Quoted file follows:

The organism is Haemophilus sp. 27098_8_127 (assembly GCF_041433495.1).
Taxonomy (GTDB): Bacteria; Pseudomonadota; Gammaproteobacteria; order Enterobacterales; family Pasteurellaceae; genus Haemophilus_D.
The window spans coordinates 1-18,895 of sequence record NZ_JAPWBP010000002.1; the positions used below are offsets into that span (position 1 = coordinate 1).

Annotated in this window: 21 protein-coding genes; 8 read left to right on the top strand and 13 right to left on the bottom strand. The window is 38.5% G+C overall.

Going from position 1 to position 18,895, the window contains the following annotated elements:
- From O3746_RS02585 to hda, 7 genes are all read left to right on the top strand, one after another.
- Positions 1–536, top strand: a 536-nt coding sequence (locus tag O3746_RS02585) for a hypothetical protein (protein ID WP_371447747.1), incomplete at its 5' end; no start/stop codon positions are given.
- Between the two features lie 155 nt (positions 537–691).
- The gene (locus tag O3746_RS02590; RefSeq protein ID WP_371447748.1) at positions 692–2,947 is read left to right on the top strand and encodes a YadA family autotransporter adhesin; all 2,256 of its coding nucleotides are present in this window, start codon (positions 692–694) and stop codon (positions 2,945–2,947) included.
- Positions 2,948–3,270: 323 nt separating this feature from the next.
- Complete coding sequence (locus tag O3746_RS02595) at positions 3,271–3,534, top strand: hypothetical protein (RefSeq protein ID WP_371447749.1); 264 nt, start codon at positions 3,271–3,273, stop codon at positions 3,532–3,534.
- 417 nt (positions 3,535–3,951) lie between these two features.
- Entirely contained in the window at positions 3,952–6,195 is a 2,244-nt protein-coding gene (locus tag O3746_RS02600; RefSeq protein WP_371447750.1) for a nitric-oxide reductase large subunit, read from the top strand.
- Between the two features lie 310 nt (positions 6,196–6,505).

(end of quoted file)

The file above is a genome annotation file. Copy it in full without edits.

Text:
The organism is Haemophilus sp. 27098_8_127 (assembly GCF_041433495.1).
Taxonomy (GTDB): Bacteria; Pseudomonadota; Gammaproteobacteria; order Enterobacterales; family Pasteurellaceae; genus Haemophilus_D.
The window spans coordinates 1-18,895 of sequence record NZ_JAPWBP010000002.1; the positions used below are offsets into that span (position 1 = coordinate 1).

Annotated in this window: 21 protein-coding genes; 8 read left to right on the top strand and 13 right to left on the bottom strand. The window is 38.5% G+C overall.

Going from position 1 to position 18,895, the window contains the following annotated elements:
- From O3746_RS02585 to hda, 7 genes are all read left to right on the top strand, one after another.
- Positions 1–536, top strand: a 536-nt coding sequence (locus tag O3746_RS02585) for a hypothetical protein (protein ID WP_371447747.1), incomplete at its 5' end; no start/stop codon positions are given.
- Between the two features lie 155 nt (positions 537–691).
- The gene (locus tag O3746_RS02590; RefSeq protein ID WP_371447748.1) at positions 692–2,947 is read left to right on the top strand and encodes a YadA family autotransporter adhesin; all 2,256 of its coding nucleotides are present in this window, start codon (positions 692–694) and stop codon (positions 2,945–2,947) included.
- Positions 2,948–3,270: 323 nt separating this feature from the next.
- Complete coding sequence (locus tag O3746_RS02595) at positions 3,271–3,534, top strand: hypothetical protein (RefSeq protein ID WP_371447749.1); 264 nt, start codon at positions 3,271–3,273, stop codon at positions 3,532–3,534.
- 417 nt (positions 3,535–3,951) lie between these two features.
- Entirely contained in the window at positions 3,952–6,195 is a 2,244-nt protein-coding gene (locus tag O3746_RS02600; RefSeq protein WP_371447750.1) for a nitric-oxide reductase large subunit, read from the top strand.
- Between the two features lie 310 nt (positions 6,196–6,505).